PARIS (Reuters) - France sought on Wednesday to appease public anger over tax hikes and EU concerns over its finances with a 2014 budget bill that focuses largely on finding savings.
But while businesses will face a smaller tax burden to help boost competitiveness, households will be hit by higher taxes to help cut the deficit, a move that could hurt purchasing power.
The Socialist government's 2014 budget bill faces close scrutiny from the European Commission and EU powerhouse Germany, which have given Paris two extra years to bring the deficit in line with EU rules but want to see more reforms and a credible plan to cut spending.
The budget "has two objectives: stimulate growth and boost jobs," Finance Minister Pierre Moscovici said as he announced a public deficit target of 3.6 percent of economic output, less than this year's 4.1 percent but bigger than initially forecast.
The government has planned 15 billion euros ($20 billion) in savings next year and 3 billion extra revenues from higher taxes and fighting tax evasion. It also aims to collect another 6 billion euros from a previously announced sales tax increase.
But rating agencies and analysts have cast doubt on France's ability to switch its budget focus from tax hikes to reining in spending, noting the euro zone's second-largest economy has a poor track record on the latter.
The government, which sees gross domestic product (GDP) growing 0.9 percent next year, says the budget puts it on track to cut its public deficit below the EU cap of 3 percent of GDP in 2015, but France's new fiscal watchdog warned of risks that revenue estimates were too high and spending forecasts were shaky.
"Your growth forecast is plausible but the macroeconomic scenario is fragile, especially in terms of employment," the head of the fiscal watchdog, Didier Migaud, said.
Dogged by months of steadily rising jobless figures, the government is counting on employment to grow 0.6 percent next year after an estimated 0.1 percent fall this year.
Data released on Wednesday showed that jobless claims fell in August for the first time in over two years, although this was due partly to subsidized jobs and an unusually high number of people dropping off the register.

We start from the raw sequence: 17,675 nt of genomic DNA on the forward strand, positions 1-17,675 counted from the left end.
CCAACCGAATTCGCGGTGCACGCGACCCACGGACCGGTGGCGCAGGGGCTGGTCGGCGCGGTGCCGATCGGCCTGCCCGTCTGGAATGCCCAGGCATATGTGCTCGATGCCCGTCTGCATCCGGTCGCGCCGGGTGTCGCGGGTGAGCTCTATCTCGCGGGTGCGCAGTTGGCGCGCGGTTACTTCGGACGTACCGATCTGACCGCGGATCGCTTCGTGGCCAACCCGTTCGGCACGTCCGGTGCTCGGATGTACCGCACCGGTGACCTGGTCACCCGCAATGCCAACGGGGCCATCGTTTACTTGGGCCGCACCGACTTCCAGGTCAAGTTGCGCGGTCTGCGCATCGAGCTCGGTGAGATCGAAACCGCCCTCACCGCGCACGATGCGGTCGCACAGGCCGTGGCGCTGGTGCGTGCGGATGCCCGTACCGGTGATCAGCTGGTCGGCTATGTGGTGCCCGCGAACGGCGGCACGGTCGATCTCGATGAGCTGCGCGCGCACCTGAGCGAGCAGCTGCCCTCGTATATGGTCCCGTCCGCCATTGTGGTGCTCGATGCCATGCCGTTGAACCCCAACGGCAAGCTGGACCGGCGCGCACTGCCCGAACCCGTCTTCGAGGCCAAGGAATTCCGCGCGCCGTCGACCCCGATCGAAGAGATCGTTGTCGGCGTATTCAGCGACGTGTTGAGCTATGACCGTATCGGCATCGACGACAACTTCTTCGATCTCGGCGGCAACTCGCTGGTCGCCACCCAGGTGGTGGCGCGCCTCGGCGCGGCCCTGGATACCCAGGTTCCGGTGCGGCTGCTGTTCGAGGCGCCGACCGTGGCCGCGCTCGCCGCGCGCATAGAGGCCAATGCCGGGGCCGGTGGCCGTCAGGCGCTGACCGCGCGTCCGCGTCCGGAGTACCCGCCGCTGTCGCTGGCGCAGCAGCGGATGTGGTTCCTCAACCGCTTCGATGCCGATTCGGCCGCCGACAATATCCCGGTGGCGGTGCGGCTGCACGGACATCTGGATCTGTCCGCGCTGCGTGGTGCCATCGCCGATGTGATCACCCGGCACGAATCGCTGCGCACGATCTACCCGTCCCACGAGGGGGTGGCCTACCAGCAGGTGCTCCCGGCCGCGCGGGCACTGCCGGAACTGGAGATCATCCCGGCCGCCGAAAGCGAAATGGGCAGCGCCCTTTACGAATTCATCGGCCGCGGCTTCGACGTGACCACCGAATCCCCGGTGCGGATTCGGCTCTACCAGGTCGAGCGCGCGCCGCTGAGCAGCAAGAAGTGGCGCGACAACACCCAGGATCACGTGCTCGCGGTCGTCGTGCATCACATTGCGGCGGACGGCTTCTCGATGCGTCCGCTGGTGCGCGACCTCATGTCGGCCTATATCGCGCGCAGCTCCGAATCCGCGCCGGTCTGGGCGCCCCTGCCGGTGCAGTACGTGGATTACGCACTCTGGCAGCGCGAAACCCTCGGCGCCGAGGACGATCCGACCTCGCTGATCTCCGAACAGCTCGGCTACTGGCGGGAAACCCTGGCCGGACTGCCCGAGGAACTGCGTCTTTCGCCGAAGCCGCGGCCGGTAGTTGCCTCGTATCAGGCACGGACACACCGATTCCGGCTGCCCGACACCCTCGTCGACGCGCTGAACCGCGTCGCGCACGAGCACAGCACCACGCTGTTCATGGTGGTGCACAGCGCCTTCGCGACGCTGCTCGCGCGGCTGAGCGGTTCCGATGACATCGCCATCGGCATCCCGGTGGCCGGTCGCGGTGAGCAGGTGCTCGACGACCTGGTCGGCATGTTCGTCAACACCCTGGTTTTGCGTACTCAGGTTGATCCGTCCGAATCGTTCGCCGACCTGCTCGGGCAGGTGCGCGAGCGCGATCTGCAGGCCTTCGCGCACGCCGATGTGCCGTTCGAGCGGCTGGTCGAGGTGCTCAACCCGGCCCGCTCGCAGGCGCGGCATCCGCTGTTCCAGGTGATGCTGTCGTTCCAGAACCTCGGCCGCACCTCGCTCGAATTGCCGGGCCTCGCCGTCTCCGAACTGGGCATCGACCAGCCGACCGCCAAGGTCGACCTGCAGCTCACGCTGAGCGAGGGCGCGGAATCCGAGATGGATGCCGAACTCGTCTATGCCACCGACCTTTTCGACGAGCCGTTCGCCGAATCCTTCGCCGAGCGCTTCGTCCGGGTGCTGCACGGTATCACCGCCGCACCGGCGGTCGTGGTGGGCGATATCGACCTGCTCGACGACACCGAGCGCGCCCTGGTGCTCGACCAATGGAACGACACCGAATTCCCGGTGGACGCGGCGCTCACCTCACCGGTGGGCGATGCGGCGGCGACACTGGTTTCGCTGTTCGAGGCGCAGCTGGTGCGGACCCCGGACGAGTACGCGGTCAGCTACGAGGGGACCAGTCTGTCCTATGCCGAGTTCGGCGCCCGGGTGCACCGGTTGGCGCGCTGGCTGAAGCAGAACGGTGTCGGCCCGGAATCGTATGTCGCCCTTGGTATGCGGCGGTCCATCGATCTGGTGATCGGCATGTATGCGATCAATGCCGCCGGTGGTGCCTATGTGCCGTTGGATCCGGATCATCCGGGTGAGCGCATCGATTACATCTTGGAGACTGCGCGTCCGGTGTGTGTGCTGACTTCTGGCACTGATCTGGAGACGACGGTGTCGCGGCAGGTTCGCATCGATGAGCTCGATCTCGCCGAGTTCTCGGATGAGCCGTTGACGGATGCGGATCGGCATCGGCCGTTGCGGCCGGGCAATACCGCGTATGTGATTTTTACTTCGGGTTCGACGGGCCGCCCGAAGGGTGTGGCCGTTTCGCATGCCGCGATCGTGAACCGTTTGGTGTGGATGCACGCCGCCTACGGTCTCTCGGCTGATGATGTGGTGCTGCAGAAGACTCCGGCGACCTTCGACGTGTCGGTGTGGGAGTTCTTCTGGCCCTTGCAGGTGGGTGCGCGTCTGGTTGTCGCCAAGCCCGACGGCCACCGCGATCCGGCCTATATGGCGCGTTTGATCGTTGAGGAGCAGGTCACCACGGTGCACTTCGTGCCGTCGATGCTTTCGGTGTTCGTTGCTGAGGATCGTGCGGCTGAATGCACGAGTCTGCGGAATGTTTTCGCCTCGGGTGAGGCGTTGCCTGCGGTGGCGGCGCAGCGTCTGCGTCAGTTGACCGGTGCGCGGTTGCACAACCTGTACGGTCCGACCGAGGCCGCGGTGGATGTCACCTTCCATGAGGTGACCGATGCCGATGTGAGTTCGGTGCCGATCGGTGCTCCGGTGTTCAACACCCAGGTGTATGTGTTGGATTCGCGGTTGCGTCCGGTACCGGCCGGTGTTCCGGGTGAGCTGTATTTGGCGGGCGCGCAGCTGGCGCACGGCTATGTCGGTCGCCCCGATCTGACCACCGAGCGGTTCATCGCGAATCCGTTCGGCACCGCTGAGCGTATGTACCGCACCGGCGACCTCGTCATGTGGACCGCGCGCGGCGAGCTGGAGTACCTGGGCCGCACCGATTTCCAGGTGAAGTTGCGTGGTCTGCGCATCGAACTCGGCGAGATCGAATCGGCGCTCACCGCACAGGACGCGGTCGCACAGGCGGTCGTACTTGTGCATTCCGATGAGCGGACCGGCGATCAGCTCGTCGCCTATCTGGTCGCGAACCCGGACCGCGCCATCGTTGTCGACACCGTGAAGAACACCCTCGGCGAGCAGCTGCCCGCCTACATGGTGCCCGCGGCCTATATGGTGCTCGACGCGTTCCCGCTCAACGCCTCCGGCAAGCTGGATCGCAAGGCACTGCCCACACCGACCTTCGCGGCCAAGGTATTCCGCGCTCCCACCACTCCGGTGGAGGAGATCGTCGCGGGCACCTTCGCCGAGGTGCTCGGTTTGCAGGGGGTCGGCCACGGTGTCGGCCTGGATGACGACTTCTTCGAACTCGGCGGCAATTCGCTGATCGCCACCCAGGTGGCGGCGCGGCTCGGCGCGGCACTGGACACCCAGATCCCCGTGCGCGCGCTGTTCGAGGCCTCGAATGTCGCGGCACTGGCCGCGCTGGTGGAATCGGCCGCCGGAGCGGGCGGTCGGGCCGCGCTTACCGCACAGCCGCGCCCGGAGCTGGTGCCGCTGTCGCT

Businesses and voters have been hit by 70 billion euros in tax hikes over the past three years and Moscovici himself has talked of "tax saturation" among the general public.
The government, worried about next year's local and EU elections, insists the 2014 tax rises are much smaller than in previous years.
But next year the government expects to collect 75.3 billion euros in income tax compared to 71.9 billion in 2013, and the sales tax rise will also hurt households.
"They're putting into practice a strategy to preserve or improve businesses' competitiveness at the expense of consumers' purchasing power," BNP Paribas economist Dominique Barbet said.
Moscovici will travel to Brussels on Thursday to discuss the budget with EU Monetary Affairs Commissioner Olli Rehn, who said earlier this week France should speed up reforms.
The government announced a change in corporate tax policy by scrapping an annual flat tax on top of other levies and introducing a new one based on operating profits.
It will, as planned, slap a 75 percent tax on salaries exceeding 1 million euros per year, a rate that includes social contributions and will be levied on firms.
Overall, businesses will see a stable tax level next year, but the burden will end up being smaller thanks to 10 billion euros in tax breaks meant to boost competitiveness.
A new carbon tax will bring in 340 million euros in 2014, rising gradually to 4 billion euros in 2016. <EL/DE>
($1 = 0.7403 euros)
Additional reporting by Jean-Baptiste Vey and Yann Le Guernigou; Writing by Ingrid Melander; Editing by Ruth Pitchford